Carlisle House
The news photos of Hurricane Charley's impact on Florida made a lot of people wonder just how strong their own homes are. We don't get a lot of hurricanes around Boston, although they do sometimes take their last gasp up here after the worst is over down south. We get our share of other storms, though, including some wicked nor'easters. And we think about building strength all the time anyway, since we want the houses we work on to still be standing 100 years or more from now, no matter what kinds of storms roar through.

Strength is one of the biggest arguments in favor of panel construction over traditional wood framing. In panel construction, beams and studs are replaced by structural insulated panels, or SIPs, which consist of a foam core sandwiched between layers of oriented strand board. We'll admit that we're traditionalists and, yes, we like to frame the old-fashioned way. But when you hear about panel buildings surviving hurricanes and earthquakes while their traditionally framed neighbors shatter into sticks, you have to take notice.

"SIPs are at least three times stronger than traditional wood frame construction," says Frank Baker, president of Insulspan, which manufactures the panels we used on the Carlisle Project. "In some cases SIPs can be up to ten times stronger. For example, after the Kobe earthquake in Japan there were documented instances of SIP structures left standing intact surrounded by the rubble of non-SIP buildings."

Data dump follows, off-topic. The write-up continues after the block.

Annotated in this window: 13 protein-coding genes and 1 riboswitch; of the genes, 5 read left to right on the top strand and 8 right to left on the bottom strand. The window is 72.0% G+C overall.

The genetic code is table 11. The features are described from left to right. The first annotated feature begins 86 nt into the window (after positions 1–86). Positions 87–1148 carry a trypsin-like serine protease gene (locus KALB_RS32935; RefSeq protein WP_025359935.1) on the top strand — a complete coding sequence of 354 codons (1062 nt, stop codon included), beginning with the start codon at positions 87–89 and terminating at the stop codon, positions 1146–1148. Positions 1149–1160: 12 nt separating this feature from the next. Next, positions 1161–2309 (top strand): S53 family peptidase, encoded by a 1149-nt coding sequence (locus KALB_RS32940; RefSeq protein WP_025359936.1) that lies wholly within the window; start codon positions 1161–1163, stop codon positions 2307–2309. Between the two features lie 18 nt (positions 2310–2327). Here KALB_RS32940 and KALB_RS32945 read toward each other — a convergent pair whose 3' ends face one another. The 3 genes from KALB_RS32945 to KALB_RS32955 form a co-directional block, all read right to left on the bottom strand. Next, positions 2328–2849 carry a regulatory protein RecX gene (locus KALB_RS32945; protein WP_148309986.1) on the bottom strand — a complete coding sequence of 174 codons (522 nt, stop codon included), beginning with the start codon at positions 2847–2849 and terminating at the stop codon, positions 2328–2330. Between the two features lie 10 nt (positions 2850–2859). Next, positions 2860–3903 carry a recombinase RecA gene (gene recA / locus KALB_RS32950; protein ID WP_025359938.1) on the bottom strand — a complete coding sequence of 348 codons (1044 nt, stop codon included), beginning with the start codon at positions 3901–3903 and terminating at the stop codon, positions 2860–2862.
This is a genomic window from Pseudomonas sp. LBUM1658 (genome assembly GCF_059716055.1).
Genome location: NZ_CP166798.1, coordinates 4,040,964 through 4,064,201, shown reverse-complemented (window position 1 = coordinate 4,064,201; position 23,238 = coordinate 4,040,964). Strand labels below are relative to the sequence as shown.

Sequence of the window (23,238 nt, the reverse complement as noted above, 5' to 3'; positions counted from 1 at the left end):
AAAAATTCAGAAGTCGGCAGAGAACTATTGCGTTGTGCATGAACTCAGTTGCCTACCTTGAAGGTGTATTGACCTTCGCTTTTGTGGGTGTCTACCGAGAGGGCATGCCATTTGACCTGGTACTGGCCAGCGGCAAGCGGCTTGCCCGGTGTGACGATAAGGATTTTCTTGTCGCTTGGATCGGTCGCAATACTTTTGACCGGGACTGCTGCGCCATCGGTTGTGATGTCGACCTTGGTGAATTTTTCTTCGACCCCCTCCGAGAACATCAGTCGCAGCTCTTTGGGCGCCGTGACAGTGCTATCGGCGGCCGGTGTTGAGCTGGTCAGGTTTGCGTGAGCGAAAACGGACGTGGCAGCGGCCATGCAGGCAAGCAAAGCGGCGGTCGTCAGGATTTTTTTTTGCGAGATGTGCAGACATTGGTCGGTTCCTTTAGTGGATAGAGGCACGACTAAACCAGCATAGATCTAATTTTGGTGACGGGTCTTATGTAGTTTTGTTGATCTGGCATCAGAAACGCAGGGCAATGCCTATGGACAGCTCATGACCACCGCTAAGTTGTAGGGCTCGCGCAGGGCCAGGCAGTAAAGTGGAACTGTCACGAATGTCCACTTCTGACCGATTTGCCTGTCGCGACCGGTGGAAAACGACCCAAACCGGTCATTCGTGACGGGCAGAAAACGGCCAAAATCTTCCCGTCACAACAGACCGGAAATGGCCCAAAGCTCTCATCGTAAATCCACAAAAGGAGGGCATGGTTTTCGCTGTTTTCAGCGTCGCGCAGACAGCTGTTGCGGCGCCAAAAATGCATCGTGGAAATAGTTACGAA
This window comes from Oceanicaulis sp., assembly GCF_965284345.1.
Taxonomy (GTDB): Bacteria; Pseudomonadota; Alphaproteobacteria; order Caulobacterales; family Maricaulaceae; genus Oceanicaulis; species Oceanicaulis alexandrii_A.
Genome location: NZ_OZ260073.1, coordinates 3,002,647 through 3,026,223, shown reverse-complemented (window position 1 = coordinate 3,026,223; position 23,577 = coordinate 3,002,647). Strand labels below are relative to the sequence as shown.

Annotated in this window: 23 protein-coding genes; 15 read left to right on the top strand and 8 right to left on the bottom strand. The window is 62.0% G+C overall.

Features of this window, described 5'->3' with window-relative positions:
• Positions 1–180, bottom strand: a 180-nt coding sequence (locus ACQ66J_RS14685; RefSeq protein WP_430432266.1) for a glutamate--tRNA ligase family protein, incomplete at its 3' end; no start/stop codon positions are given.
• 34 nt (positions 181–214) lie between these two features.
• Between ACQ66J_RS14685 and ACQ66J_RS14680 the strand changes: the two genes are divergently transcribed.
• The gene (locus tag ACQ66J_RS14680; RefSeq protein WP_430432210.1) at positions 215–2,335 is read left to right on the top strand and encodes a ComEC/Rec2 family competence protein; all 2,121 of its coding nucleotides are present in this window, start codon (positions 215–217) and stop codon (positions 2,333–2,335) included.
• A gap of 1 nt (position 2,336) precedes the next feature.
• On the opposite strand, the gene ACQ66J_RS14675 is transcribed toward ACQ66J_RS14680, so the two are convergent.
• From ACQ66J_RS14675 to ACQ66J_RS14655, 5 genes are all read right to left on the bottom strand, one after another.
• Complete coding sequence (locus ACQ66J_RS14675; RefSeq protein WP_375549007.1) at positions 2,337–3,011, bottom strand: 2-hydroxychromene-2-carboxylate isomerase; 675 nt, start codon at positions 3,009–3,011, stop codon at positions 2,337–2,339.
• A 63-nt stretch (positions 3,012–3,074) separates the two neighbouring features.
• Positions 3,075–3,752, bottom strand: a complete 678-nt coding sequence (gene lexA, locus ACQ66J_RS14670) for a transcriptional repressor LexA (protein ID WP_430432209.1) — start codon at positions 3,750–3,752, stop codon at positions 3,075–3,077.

We've also been taking notice of the price of oil, which makes a second argument in favor of SIP construction. "Long after our SUV craze is over, we'll be dealing with energy efficiency issues," says Jim LeRoy, president of Panel Pros, the company that installed the Insulspan panels at Carlisle. "The roof panels are eight and a quarter inches thick, with an R value of 32. The walls are six and a half inches thick, with an R value of 25." That kind of top-to-bottom insulation will translate directly into lower fuel bills for this energy-efficient house.

Ask TOH users about Insulation

Contribute to This Story Below

    More in Framing & Insulation